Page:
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Colorado Moves to Close Offshore Tax Loopholes

Colorado lawmakers are moving to close offshore-tax loopholes for multinational corporations headquartered in the state. (Galatas)
Colorado lawmakers are moving to close offshore-tax loopholes for multinational corporations headquartered in the state. (Galatas)
March 8, 2016

DENVER - The Colorado House of Representatives advanced a measure to close offshore tax loopholes on Monday.

The move comes on the heels of a new report showing companies are doubling down on efforts to stockpile profits overseas and avoid paying U.S. taxes.

Richard Phillips, senior analyst with Citizens for Tax Justice, says if House Bill 1275 becomes law, it could be a model for other states to make corporations pay their fair share.

"But basically, what Colorado has passed is a rule that says,'Hey, if this company is putting a lot of their profits in tax havens, we'll just say that the tax-haven profits is really profits earned by the U.S. company, and they should pay taxes to states on that,'" says Phillips.

Fortune 500 companies now hold a record $2.4 trillion outside U.S. borders, according to the report.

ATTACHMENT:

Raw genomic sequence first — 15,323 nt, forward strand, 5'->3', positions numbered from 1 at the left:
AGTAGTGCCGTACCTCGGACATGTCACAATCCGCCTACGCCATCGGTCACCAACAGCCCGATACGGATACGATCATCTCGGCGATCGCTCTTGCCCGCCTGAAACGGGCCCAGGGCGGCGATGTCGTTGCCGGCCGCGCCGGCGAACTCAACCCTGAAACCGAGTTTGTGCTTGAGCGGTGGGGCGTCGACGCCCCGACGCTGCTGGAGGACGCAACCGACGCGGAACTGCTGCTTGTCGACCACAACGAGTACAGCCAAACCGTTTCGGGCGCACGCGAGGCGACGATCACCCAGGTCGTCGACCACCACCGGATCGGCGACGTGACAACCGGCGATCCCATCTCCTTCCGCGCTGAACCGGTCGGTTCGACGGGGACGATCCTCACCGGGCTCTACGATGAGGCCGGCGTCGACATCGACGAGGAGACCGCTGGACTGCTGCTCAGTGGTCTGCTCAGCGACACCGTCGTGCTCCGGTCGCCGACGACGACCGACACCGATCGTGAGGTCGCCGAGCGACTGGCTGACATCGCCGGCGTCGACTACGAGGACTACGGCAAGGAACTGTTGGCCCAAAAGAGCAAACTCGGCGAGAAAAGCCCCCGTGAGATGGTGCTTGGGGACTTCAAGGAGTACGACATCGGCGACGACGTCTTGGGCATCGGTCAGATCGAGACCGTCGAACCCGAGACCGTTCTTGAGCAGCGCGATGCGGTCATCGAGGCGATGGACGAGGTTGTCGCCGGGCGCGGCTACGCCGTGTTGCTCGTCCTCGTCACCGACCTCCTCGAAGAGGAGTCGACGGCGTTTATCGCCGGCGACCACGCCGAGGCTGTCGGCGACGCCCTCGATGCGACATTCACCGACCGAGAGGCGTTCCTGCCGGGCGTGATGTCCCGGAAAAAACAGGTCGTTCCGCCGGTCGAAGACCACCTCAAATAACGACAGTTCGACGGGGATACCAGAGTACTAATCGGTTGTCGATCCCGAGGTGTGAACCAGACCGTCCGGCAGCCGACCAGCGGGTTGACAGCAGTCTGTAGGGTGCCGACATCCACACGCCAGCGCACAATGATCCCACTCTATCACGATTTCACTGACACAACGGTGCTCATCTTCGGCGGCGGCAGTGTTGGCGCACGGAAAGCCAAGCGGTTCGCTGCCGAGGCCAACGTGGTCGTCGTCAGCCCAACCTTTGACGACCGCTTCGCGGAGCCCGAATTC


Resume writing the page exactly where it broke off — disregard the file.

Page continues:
Phillips says loopholes in the tax code allow companies including American Express, Bank of America, Nike, Safeway, Wells Fargo and others to avoid paying up to $695 billion in taxes.

If the bill clears the House, it faces an uphill battle in the GOP-controlled Senate.

Phillips adds three multinationals headquartered in Colorado made this year's report. Denver's Liberty Global is estimated to have just over $11 billion in profits offshore.

Englewood-based companies Western Union has $6.1 billion and CH2M Hill has $342 million overseas.

"When companies are allowed to pay less in taxes and are allowed to use these offshore loopholes, it means that average taxpayers have to pay more," says Phillips. "Only these multinational corporations get access to this great offshore loophole; no one else does."

The report recommends lawmakers act promptly to put a stop to tax havens.

Phillips says 79 of the companies surveyed increased their declared offshore cash by at least $500 million each in the last year alone, and 12 added more than $5 billion per company.

Eric Galatas, Public News Service - CO